Texas Giant Jenga and carrying CaseMy sister Kim and brother-in-law Shawn LOVE to have people over to BBQ and hang out. So when thinking about a birthday present for Shawn, I thought a Giant Jenga set…wait, a TEXAS Longhorns Giant Jenga set could be really awesome and perfect for their summer BBQ season!

I did some research and found this great plan for the Jenga blocks and a carrying case (which makes it easy to store and carry) at East Plum. I decided I would try it out! (FYI, she didn’t have very detailed instructions on how to make the carrying case, so I made that part up based off a few of her pictures and my own ideas while I walked around Home Depot.) You can see how we made our Giant Jenga blocks and carrying case below!


  • Giant Jenga Blocks
    • 6 – 8ft 2X3 pieces of wood
    • Ruler & Pencil
    • Circular Saw
    • Electric Sander/ Sanding Block
      • Mask and safety glasses
    • Stain/Paint (optional)
      • Gloves, trash bags and old sock for applying the stain.
  • Storage Box
    • 2 – 9.5in X 9.5in pieces of plywood
    • 1- Can Spray Paint (optional)
    • 4 – Threaded Rods 5/16 – 18 X 36in
    • 8 – 5/16 Bolts
    • 4 – 5/16 Wing Nuts
    • 4 – 5/16 Washers
    • 1 Heavy Duty Handle
    • Electric Hacksaw


Giant Jenga Blocks

  1. Measure and mark every 7 1/2 inches down each piece of 2X3 wood. I used a ruler to draw a straight line across to make it easy when sawing it. You want to cut 54 blocks using a circular saw. Be aware that some of the blocks may have wood knots in them or a gash and may not work well in Jenga, so cut a few extra pieces just to make sure you have enough. Measuring Giant Jenga
  2. Using the circular saw, my Dad and I cut at each of the 7 1/2 inch marks. Wear goggles as you cut the wood to protect your eyes. Also, we didn’t have a saw horse, so please feel free to laugh at our make-shift saw horse out of folding chairs. Not pictured is me pressing down to steady the wood as my Dad cut the wood so that it was stable and did not move. It’s not ideal, but sometimes you just have to use what you have.IMG_1629IMG_1636
  3. Once all the pieces are cut, use an electric sander or block sander to sand each block of wood. I would recommend wearing a mask and googles as fine sawdust goes everywhere as you sand. IMG_1784
  4. Once the wood is cut and sanded you can choose to leave the blocks ‘as is’, stain or paint them. I have seen a number of awesome different giant Jenga’s online. I chose to stain mine using Minwax Stain/Poly in Espresso Satin finish because I thought it would give it a rich look, protect the wood and thought the poly would make it slide a little bit easier which is good to have in Jenga. It came out a lot darker than I expected, but at least it won’t show dirt:) If you are using stain, make sure to wear a mask and have adequately ventilated space to stain them in. I used an old t-shirt to apply the stain because I think applying it that way is fast and easier to make sure the coat is even. I also laid them out on trash bags to dry. IMG_2955I also wore gloves on my hands. If you get stain on any of your skin, an easy way to get it off is to rub olive oil or vegetable oil on it and then wash with warn soap and water. It is so amazing how the oil takes it right off! Here are about half of the blocks stained. IMG_2957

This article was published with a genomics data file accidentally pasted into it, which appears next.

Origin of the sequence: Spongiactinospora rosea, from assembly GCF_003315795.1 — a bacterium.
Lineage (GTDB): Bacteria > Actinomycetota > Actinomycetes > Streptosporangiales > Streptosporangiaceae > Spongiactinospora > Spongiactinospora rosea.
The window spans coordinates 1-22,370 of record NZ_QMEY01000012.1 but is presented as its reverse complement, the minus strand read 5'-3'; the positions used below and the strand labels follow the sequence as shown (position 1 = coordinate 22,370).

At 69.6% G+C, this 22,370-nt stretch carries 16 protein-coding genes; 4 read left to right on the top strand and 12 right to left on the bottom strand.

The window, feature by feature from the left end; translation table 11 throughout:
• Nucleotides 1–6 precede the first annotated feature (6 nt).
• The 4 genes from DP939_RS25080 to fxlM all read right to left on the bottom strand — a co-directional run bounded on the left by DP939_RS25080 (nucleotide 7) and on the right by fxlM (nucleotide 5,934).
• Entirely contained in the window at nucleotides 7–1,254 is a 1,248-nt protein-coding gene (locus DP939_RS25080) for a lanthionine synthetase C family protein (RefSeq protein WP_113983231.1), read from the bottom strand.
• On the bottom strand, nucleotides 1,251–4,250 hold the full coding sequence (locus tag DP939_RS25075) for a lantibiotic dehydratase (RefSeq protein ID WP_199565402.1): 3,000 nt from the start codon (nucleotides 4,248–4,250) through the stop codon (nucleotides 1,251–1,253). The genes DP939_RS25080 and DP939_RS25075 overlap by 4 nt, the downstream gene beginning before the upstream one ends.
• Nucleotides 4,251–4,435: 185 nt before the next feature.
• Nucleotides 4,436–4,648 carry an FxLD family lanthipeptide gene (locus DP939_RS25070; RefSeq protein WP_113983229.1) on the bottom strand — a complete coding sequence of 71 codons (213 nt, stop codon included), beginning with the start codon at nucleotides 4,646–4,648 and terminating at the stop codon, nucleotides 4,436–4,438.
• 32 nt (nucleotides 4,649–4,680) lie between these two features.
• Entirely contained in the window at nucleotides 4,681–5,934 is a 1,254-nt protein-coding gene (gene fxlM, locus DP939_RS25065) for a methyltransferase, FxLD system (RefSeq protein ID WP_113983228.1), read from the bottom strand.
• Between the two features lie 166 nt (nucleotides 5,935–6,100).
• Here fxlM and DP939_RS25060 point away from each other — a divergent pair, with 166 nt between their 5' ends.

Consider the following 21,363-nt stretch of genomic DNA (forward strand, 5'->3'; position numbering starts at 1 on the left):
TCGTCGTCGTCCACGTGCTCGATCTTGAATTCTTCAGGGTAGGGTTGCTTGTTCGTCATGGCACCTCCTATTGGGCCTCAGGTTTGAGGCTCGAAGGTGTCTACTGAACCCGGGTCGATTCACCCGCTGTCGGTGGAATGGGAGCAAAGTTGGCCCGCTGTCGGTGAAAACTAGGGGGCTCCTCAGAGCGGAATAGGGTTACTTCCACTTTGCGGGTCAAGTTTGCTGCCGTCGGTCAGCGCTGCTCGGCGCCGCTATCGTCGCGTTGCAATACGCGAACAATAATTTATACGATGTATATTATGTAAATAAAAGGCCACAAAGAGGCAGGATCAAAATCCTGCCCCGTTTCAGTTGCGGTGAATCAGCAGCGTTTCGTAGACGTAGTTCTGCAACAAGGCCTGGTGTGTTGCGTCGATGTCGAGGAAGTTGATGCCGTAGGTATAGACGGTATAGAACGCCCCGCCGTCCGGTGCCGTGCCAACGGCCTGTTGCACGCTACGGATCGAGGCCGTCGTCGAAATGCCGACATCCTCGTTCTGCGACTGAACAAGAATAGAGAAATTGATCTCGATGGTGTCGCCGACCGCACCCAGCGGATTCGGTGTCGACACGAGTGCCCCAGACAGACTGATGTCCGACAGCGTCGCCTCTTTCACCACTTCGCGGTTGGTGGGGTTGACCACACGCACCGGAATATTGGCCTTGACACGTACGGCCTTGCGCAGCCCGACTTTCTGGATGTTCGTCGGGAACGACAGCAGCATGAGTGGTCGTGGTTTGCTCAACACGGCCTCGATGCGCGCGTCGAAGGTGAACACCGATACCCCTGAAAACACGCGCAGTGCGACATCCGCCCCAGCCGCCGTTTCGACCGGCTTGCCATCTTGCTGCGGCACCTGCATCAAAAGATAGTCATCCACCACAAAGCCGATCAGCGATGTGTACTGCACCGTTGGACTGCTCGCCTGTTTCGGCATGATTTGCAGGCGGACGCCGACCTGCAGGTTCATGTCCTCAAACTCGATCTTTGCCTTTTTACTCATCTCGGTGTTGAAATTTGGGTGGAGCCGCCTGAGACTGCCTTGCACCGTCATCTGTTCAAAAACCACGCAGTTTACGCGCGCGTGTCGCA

Carrying Case

  1. For the carrying case, cut 2- 9.5 X 9.5 in. pieces of plywood (I used some scrap plywood we had in our garage).
  2. Drill four holes into the plywood just outside of where the blocks will be stacked. Make sure you measure this by stacking the blocks on the plywood and then making your marks of where to drill. The picture below is just showing you the approximate location of where you will be drilling. I drilled my holes after I painted, but it would have been better to drill before I painted because it messed up the paint when I drilled the hole afterwards…so drill BEFORE you paint.Drill Holes for Carrying Case
  3. At this point I spray painted the plywood Texas orange.
  4. Using a Scan-N-Cut machine, Pat & Mike (my sweet in-laws) cut out the Texas symbol and letters on white paper. I applied them to the plywood using spray adhesive and then did a coat of Mod Podge over it for protection. IMG_3060
  5. I finally screwed in the handle I bought to the top portion of the plywood.
  6. The all thread rods gave me a harder time. The 36in was too long and the next size down at 27in was too small, so I ended up buying the 36in and cutting it down to 30in using an electric hacksaw. The edges weren’t perfect, but it worked and looked a lot better than if I had left them long.
  7. On the bottom piece of plywood, I put two nuts, one on top and one on the bottom and then screwed the rod into them to keep the base steady.IMG_1789
  8. On the top piece of plywood, I used a washer and a wing-nut to be able to tighten the top piece of plywood onto the game. When you tighten all four sides using the wing-nut it holds the game together and you don’t have to worry about the pieces falling out when you are moving it from garage to yard or throwing it in the trunk to take to a party. IMG_1788
  9. Time to play! Giant Jenga + Carrying Case

Here are some of their friends (a few of them from Texas:) playing the game at one of their BBQs. They said it was a ton of fun and worked really well! If you don’t know the rules of Jenga, you can find a printable for the rules at East Plum.

The crew playing Giant Jenga


On Amazon a lot of these sets are upward of $150. Making the Giant Jenga blocks ran about $20-25, a little bit more depending if you stain or paint it. The carrying case added on about another $25.


It was a fun gift to make! This Giant Jenga gift requires some time and effort but it was totally worth it in the end!

Please send us pictures of your DIY Giant Jenga sets! We’d love to see what you come up with!

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